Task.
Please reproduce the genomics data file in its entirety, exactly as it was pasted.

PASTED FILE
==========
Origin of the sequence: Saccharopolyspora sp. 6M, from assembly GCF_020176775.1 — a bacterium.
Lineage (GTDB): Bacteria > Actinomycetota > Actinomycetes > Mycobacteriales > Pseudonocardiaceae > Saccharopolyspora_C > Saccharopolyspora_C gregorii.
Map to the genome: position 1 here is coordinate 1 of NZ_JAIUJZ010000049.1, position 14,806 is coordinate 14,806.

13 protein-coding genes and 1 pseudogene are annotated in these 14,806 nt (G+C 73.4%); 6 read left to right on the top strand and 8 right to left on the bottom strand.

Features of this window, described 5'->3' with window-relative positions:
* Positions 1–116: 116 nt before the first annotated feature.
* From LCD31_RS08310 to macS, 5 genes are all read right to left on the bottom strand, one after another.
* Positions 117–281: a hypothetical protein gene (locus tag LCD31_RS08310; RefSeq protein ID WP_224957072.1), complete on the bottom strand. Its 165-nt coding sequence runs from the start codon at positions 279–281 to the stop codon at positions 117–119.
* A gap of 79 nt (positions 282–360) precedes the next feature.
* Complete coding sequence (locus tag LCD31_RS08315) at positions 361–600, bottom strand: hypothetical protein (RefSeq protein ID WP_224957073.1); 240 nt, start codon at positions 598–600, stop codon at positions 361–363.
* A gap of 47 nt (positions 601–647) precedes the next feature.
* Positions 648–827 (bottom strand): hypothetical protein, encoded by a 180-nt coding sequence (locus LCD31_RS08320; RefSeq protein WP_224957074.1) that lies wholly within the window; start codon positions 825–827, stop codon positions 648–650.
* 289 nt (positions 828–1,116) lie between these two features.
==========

Origin of the sequence: Saccharopolyspora sp. 6M, from assembly GCF_020176775.1 — a bacterium.
Lineage (GTDB): Bacteria > Actinomycetota > Actinomycetes > Mycobacteriales > Pseudonocardiaceae > Saccharopolyspora_C > Saccharopolyspora_C gregorii.
Map to the genome: position 1 here is coordinate 1 of NZ_JAIUJZ010000049.1, position 14,806 is coordinate 14,806.

13 protein-coding genes and 1 pseudogene are annotated in these 14,806 nt (G+C 73.4%); 6 read left to right on the top strand and 8 right to left on the bottom strand.

Features of this window, described 5'->3' with window-relative positions:
* Positions 1–116: 116 nt before the first annotated feature.
* From LCD31_RS08310 to macS, 5 genes are all read right to left on the bottom strand, one after another.
* Positions 117–281: a hypothetical protein gene (locus tag LCD31_RS08310; RefSeq protein ID WP_224957072.1), complete on the bottom strand. Its 165-nt coding sequence runs from the start codon at positions 279–281 to the stop codon at positions 117–119.
* A gap of 79 nt (positions 282–360) precedes the next feature.
* Complete coding sequence (locus tag LCD31_RS08315) at positions 361–600, bottom strand: hypothetical protein (RefSeq protein ID WP_224957073.1); 240 nt, start codon at positions 598–600, stop codon at positions 361–363.
* A gap of 47 nt (positions 601–647) precedes the next feature.
* Positions 648–827 (bottom strand): hypothetical protein, encoded by a 180-nt coding sequence (locus LCD31_RS08320; RefSeq protein WP_224957074.1) that lies wholly within the window; start codon positions 825–827, stop codon positions 648–650.
* 289 nt (positions 828–1,116) lie between these two features.